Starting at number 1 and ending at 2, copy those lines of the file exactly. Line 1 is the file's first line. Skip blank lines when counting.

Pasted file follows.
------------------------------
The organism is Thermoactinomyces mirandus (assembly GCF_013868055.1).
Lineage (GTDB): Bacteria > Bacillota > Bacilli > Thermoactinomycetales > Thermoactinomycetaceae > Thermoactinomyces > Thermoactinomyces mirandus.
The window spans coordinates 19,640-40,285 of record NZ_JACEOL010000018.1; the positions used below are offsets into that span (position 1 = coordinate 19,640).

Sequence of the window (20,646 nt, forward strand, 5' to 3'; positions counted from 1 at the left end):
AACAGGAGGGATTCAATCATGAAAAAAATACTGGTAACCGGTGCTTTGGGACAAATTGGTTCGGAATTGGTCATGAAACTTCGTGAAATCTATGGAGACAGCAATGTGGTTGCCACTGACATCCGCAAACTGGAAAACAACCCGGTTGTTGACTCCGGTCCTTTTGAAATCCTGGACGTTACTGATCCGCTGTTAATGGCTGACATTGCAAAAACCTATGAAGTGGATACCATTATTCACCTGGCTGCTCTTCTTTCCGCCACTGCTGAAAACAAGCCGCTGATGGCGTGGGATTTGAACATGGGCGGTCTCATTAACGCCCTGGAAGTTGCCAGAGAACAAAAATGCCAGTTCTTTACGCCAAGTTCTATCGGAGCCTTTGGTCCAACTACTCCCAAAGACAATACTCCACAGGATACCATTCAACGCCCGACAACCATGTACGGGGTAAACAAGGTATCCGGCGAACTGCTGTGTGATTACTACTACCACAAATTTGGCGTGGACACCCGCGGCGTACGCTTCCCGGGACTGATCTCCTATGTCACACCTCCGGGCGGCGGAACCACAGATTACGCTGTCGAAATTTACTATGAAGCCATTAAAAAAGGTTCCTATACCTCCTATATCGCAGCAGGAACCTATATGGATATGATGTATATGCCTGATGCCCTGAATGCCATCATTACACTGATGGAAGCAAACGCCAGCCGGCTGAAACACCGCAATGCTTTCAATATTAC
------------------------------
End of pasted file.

The organism is Thermoactinomyces mirandus (assembly GCF_013868055.1).
Lineage (GTDB): Bacteria > Bacillota > Bacilli > Thermoactinomycetales > Thermoactinomycetaceae > Thermoactinomyces > Thermoactinomyces mirandus.